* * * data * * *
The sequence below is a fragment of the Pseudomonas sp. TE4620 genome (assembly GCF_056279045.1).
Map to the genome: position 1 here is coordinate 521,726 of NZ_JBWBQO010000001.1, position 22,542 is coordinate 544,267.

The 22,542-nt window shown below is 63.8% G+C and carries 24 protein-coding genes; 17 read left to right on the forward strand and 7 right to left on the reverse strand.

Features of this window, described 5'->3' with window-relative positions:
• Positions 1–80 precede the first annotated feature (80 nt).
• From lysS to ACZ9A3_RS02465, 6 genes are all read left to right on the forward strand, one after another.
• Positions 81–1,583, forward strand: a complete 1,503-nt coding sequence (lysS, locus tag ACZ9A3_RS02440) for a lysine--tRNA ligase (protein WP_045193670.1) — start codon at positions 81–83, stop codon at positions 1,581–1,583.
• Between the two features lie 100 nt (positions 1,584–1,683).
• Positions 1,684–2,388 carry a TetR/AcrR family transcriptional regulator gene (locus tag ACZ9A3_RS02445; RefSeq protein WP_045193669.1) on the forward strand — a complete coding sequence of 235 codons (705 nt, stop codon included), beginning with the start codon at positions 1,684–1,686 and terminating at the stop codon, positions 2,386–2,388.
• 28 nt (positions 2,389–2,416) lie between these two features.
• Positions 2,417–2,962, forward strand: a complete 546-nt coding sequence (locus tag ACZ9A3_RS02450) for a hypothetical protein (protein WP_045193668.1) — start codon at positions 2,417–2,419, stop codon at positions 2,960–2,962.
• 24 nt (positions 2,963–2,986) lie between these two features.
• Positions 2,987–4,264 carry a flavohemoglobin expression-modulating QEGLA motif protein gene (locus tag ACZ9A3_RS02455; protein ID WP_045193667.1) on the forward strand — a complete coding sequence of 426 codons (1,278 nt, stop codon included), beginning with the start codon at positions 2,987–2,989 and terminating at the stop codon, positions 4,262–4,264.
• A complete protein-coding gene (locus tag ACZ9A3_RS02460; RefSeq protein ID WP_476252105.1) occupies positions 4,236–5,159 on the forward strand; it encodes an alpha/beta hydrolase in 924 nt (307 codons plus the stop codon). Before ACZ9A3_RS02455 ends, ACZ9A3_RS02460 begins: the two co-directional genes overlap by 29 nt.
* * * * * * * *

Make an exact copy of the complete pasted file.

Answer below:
The sequence below is a fragment of the Pseudomonas sp. TE4620 genome (assembly GCF_056279045.1).
Map to the genome: position 1 here is coordinate 521,726 of NZ_JBWBQO010000001.1, position 22,542 is coordinate 544,267.

The 22,542-nt window shown below is 63.8% G+C and carries 24 protein-coding genes; 17 read left to right on the forward strand and 7 right to left on the reverse strand.

Features of this window, described 5'->3' with window-relative positions:
• Positions 1–80 precede the first annotated feature (80 nt).
• From lysS to ACZ9A3_RS02465, 6 genes are all read left to right on the forward strand, one after another.
• Positions 81–1,583, forward strand: a complete 1,503-nt coding sequence (lysS, locus tag ACZ9A3_RS02440) for a lysine--tRNA ligase (protein WP_045193670.1) — start codon at positions 81–83, stop codon at positions 1,581–1,583.
• Between the two features lie 100 nt (positions 1,584–1,683).
• Positions 1,684–2,388 carry a TetR/AcrR family transcriptional regulator gene (locus tag ACZ9A3_RS02445; RefSeq protein WP_045193669.1) on the forward strand — a complete coding sequence of 235 codons (705 nt, stop codon included), beginning with the start codon at positions 1,684–1,686 and terminating at the stop codon, positions 2,386–2,388.
• 28 nt (positions 2,389–2,416) lie between these two features.
• Positions 2,417–2,962, forward strand: a complete 546-nt coding sequence (locus tag ACZ9A3_RS02450) for a hypothetical protein (protein WP_045193668.1) — start codon at positions 2,417–2,419, stop codon at positions 2,960–2,962.
• 24 nt (positions 2,963–2,986) lie between these two features.
• Positions 2,987–4,264 carry a flavohemoglobin expression-modulating QEGLA motif protein gene (locus tag ACZ9A3_RS02455; protein ID WP_045193667.1) on the forward strand — a complete coding sequence of 426 codons (1,278 nt, stop codon included), beginning with the start codon at positions 2,987–2,989 and terminating at the stop codon, positions 4,262–4,264.
• A complete protein-coding gene (locus tag ACZ9A3_RS02460; RefSeq protein ID WP_476252105.1) occupies positions 4,236–5,159 on the forward strand; it encodes an alpha/beta hydrolase in 924 nt (307 codons plus the stop codon). Before ACZ9A3_RS02455 ends, ACZ9A3_RS02460 begins: the two co-directional genes overlap by 29 nt.